Illinois Governor Bruce Rauner's administration came under fire for keeping a veterans' home open after a Legionnaires’ outbreak through water contamination on the site resulted in 13 deaths.
As the criticism grew, Rauner crafted a plan to show just how much he trusts the safety of the location: He planned an extended sleepover.
"Dave MacDonna, a spokesman for the Illinois Department of Veterans’ Affairs, said Rauner arrived at the home around 10 p.m. Wednesday, January 3. A spokeswoman for Rauner said he planned to spend several days there with residents and staff," the Chicago Tribune reported.
“He wants to gain a more thorough understanding of the clinical, water-treatment and residential operations of the home,” spokeswoman Rachel Bold said, per the report.
On January 9, CLTV reported that the governor was still sleeping at the location.
"Rauner has been staying at the home for a nearly week. He is expected to stay at the Quincy home for one more night. His office said he is meeting with everybody there about their safety," CLTV reported.
State lawmakers held a hearing this week on the state's response to the Legionnaires’ outbreak. They demanded a better plan for addressing safety at the home, according to CLTV.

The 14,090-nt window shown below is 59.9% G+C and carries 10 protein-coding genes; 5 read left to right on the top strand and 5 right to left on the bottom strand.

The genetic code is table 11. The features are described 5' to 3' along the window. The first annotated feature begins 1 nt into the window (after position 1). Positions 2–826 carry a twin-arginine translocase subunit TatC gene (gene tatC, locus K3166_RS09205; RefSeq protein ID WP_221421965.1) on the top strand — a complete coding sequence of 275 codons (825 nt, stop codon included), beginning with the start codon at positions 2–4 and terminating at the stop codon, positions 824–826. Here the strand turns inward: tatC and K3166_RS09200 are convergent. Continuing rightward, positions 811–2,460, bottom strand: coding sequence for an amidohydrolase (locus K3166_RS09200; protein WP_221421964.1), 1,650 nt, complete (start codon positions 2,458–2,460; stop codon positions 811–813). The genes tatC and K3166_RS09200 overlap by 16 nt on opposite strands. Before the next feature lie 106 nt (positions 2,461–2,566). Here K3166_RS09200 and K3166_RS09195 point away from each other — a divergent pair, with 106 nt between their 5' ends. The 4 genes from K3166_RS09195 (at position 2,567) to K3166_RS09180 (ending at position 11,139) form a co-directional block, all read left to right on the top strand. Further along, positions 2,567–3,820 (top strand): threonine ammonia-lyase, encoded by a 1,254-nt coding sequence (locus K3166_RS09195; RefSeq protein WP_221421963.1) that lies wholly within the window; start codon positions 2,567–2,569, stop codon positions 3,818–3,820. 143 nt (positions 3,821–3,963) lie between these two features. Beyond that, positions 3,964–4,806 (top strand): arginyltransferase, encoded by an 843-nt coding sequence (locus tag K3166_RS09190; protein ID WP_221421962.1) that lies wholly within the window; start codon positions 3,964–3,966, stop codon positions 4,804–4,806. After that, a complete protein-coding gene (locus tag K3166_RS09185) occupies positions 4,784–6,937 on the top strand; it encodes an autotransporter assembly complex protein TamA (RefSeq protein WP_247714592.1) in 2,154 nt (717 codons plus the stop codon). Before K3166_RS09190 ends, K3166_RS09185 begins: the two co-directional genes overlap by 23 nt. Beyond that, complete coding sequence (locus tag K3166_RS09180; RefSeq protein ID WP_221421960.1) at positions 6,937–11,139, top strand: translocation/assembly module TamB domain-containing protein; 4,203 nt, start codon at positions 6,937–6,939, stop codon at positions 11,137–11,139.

“How much longer and how many people have to die before we say enough is enough?” Democratic Sen. Michael Hastings said.
So far, over $6 million in state funds have been spent to upgrade the home's water treatment system, CLTV reported.
"But the issue remains. Last month, the Centers for Disease Control tested 48 samples from the facility. One came back positive," the report said.
It appears that the veterans who died were sickened by bacteria-contaminated water, reports said.
“Their families contend they weren’t diagnosed nor given antibiotics quickly enough to fend off what typically is a treatable form of waterborne pneumonia,” WBEZ reported.
Illinois officials are under fire for how they handled the situation.
“Illinois’ senior U.S. senator, Dick Durbin, is saying the facility should be shuttered until its water system is fully safe. And he said it’s a ‘scandal’ and an ‘insult’ to veterans that the state hasn’t been able to rid the facility’s water system of Legionella bacteria over the course of nearly 30 months,” WBEZ reported.
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Image credit: "Bruce Rauner,” Dave © 2014, used under an Attribution 2.0 Generic license: https://creativecommons.org/licenses/by/2.0/